Hundreds of council jobs cut

NEW figures reveal that hundreds of council jobs were cut in the space of nine months as a result of streamlining services.

The number of full-time members of staff at Hartlepool Borough Council went from 3,826 to 3,577 – a reduction of 249 employees – between January and September last year.

The figures released by the Local Government Association (LGA) also reveal the number of Hartlepool Borough Council employees currently at risk of losing their jobs is 150.

But senior officers have stressed that the current figure of compulsory redundancies for the next financial year is 73, as previously reported.

Hartlepool Borough Council will receive £14.2m less in Government grants for 2011-12 while the local authority has to slash £20m from its £90m budget over the next four years due to national spending cuts.

A council spokesman said: “Financial constraints imposed by central government has resulted in the council having to explore new ways of working and either scaling back or stopping some services altogether.

“We always try wherever possible to maintain front-line services and jobs. But regrettably this hasn’t always been possible.

“For the next financial year we are losing a total of £14.2m in Government grant, which equates to a 19 per cent cut on the previous year.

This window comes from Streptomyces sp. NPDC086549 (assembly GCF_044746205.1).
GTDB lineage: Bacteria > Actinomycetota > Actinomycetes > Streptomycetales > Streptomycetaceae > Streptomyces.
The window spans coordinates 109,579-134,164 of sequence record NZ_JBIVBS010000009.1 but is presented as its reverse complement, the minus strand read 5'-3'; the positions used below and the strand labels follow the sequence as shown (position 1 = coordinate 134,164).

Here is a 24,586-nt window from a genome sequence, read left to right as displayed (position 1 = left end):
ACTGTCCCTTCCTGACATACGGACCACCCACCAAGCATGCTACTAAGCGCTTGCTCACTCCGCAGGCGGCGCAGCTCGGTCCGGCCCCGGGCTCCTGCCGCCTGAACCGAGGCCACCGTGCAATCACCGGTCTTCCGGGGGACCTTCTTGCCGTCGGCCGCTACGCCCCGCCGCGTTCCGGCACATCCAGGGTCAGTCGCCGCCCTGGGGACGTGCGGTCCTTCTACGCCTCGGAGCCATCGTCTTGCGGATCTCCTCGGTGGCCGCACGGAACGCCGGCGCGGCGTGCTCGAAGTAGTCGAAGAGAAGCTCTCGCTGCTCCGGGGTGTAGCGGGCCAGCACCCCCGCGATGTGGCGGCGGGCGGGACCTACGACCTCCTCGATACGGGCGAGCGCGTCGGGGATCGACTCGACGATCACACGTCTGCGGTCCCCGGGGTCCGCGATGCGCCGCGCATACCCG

“Unfortunately, this will result in 73 compulsory redundancies. But we are making every effort to support staff and continue to seek redeployment for them wherever possible.”

The figures show that across the 12 North-East councils, 2,495 jobs were lost between January and September last year.

GMB union bosses say this was due to local authorities freezing posts and accepting volunteers for redundancy in anticipation of the cuts.

Tom Brennan, GMB regional secretary, said, “Councils in the North-East were anticipating the savage cuts in public spending.

“Between them they got rid of nearly 2,500 jobs at the end of the third quarter of 2010.

“As this was before 10,037 job cuts in the pipeline in the region kicks in, it is no wonder that unemployment is so high and that there are so many young people on the dole.

“There is widespread public anger that the Government has put the burden of paying for the ‘bankers’ recession on those who depend on public services and public sector workers.”

Mr Brennan added that people from across the region would be travelling to London this Saturday to demonstrate against the cuts.

Stockton Borough Council, which includes the Billingham area, cut the number of full-time staff by 236 from 6,387 to 6,151 during the same period.

Meanwhile, Durham County Council saw its workforce cut by 680 during the same period from 18,260 members of staff to 17,580.

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